A recent Wall Street Journal article discussed a better phrase for “Senior Citizens”.
Was it “Elders”? Not exactly. Too many other uses for that word.
Was “Mature” the right word? Nope.
What about “Baby Boomers”? Old hat.
“Vintage”? Too old.
“Golden Ager”? Ditto.
“Older adults” How “old” is “old”?
“Perennials”? Yes, “Perennials” is the phrase that was first used by author Gina Pell, Content Chief of The What, in a 2016 email newsletter, but not everyone accepts it readily into their lexicon.
In some ways, it’s a great phrase because it sounds like “Mellenials”; however, one person nearing 70 thinks it sounds “contrived”.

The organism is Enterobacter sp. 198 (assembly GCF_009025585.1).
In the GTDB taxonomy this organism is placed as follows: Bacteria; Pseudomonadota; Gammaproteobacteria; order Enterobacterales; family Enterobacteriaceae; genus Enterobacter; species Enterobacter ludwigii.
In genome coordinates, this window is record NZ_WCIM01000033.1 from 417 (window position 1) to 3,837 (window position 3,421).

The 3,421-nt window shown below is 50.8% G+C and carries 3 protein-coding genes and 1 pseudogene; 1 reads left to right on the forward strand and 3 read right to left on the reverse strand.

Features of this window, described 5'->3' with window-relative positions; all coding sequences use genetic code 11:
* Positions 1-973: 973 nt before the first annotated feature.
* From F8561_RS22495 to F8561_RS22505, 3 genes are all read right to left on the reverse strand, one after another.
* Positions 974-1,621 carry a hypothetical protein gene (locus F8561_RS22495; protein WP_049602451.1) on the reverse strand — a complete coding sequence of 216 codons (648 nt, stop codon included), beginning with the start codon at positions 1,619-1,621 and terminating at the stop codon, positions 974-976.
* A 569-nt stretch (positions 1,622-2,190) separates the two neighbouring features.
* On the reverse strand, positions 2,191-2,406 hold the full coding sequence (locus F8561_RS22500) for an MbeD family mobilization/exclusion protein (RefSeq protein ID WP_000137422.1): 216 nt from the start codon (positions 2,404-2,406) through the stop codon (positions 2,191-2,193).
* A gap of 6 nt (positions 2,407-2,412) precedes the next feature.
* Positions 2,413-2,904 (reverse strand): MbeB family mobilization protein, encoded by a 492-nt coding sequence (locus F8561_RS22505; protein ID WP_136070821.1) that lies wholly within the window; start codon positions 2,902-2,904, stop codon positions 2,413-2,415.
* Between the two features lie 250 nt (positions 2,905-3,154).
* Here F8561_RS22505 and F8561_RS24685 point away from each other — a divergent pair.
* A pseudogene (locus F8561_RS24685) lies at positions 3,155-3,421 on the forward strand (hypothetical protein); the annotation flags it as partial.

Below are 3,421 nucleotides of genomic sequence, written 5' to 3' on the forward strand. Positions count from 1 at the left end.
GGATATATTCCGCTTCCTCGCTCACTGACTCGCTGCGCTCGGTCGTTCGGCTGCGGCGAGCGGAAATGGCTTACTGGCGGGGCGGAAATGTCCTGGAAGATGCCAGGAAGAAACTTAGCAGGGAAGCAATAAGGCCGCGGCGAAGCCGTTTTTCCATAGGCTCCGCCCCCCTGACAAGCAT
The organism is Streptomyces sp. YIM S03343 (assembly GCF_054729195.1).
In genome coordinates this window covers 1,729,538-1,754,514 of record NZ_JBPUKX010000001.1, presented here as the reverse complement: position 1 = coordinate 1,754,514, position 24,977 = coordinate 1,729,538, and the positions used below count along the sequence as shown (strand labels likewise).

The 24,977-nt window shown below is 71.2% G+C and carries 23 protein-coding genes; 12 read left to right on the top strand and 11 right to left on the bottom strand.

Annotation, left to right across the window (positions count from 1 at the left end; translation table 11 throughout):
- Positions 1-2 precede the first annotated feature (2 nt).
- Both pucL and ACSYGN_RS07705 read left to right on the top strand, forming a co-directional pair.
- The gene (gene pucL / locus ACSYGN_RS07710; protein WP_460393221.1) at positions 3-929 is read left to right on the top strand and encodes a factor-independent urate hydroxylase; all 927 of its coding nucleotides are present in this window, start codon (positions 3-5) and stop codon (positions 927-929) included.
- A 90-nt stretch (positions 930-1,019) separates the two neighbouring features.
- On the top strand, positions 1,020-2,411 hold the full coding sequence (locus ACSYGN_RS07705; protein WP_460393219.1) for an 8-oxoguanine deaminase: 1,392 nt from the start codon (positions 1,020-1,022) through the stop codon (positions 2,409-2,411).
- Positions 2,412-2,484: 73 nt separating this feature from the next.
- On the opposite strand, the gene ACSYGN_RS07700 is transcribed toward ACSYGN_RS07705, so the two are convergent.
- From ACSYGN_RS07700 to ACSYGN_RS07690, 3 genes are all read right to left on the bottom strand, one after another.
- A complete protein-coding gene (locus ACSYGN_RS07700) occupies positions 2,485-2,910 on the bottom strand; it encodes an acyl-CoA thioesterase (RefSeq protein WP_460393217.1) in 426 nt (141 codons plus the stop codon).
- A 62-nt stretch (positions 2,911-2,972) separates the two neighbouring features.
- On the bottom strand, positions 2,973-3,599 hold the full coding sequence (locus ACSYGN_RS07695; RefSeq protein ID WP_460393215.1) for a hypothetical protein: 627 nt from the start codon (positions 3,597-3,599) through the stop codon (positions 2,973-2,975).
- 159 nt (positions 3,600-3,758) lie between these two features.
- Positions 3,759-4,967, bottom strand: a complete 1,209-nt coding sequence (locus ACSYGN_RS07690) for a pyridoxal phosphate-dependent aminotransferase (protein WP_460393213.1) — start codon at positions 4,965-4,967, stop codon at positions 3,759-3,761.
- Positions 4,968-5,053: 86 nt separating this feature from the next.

Madeleine Albright, the former Secretary of State, has declared herself as a perennial in a video. Does that gives it some credibility?
Someone else said that the word “implies reinvention”.
When you choose a term like this, almost everyone can take a pot shot. In fact, Laura Cartensen, director of the Stanford Center of Longevity, said in the Wall Street Journal, “I haven’t found a word that someone is not turned off by”.
So “Perennial” it is until a better word or phrase comes along.